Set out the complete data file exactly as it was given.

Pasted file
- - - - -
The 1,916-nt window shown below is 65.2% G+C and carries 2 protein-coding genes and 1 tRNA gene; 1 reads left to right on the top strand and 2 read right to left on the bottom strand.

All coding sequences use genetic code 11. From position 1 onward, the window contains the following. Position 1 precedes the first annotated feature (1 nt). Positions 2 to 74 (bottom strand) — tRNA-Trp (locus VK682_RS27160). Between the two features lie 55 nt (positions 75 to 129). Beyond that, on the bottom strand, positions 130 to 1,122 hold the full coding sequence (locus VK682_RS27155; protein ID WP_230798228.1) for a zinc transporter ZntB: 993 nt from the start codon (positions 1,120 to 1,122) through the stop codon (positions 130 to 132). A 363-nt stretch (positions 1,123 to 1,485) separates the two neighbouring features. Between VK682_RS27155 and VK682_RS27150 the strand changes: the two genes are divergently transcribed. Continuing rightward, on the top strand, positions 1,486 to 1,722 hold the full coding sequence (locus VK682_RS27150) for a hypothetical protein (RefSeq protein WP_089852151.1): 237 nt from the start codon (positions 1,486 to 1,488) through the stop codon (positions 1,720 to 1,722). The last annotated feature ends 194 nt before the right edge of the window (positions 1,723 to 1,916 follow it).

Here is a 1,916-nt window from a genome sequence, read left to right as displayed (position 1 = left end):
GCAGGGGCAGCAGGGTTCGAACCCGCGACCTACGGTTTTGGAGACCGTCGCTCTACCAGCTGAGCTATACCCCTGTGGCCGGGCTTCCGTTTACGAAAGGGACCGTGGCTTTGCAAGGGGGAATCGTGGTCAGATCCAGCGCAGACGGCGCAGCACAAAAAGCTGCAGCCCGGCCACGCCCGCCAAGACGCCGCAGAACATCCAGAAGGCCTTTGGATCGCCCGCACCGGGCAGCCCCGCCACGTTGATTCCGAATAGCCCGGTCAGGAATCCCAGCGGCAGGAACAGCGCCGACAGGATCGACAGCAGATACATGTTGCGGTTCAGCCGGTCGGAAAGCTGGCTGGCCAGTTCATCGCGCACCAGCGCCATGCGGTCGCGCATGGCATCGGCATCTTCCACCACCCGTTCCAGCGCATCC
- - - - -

The 1,916-nt window shown below is 65.2% G+C and carries 2 protein-coding genes and 1 tRNA gene; 1 reads left to right on the top strand and 2 read right to left on the bottom strand.

All coding sequences use genetic code 11. From position 1 onward, the window contains the following. Position 1 precedes the first annotated feature (1 nt). Positions 2 to 74 (bottom strand) — tRNA-Trp (locus VK682_RS27160). Between the two features lie 55 nt (positions 75 to 129). Beyond that, on the bottom strand, positions 130 to 1,122 hold the full coding sequence (locus VK682_RS27155; protein ID WP_230798228.1) for a zinc transporter ZntB: 993 nt from the start codon (positions 1,120 to 1,122) through the stop codon (positions 130 to 132). A 363-nt stretch (positions 1,123 to 1,485) separates the two neighbouring features. Between VK682_RS27155 and VK682_RS27150 the strand changes: the two genes are divergently transcribed. Continuing rightward, on the top strand, positions 1,486 to 1,722 hold the full coding sequence (locus VK682_RS27150) for a hypothetical protein (RefSeq protein WP_089852151.1): 237 nt from the start codon (positions 1,486 to 1,488) through the stop codon (positions 1,720 to 1,722). The last annotated feature ends 194 nt before the right edge of the window (positions 1,723 to 1,916 follow it).

Here is a 1,916-nt window from a genome sequence, read left to right as displayed (position 1 = left end):
GCAGGGGCAGCAGGGTTCGAACCCGCGACCTACGGTTTTGGAGACCGTCGCTCTACCAGCTGAGCTATACCCCTGTGGCCGGGCTTCCGTTTACGAAAGGGACCGTGGCTTTGCAAGGGGGAATCGTGGTCAGATCCAGCGCAGACGGCGCAGCACAAAAAGCTGCAGCCCGGCCACGCCCGCCAAGACGCCGCAGAACATCCAGAAGGCCTTTGGATCGCCCGCACCGGGCAGCCCCGCCACGTTGATTCCGAATAGCCCGGTCAGGAATCCCAGCGGCAGGAACAGCGCCGACAGGATCGACAGCAGATACATGTTGCGGTTCAGCCGGTCGGAAAGCTGGCTGGCCAGTTCATCGCGCACCAGCGCCATGCGGTCGCGCATGGCATCGGCATCTTCCACCACCCGTTCCAGCGCATCC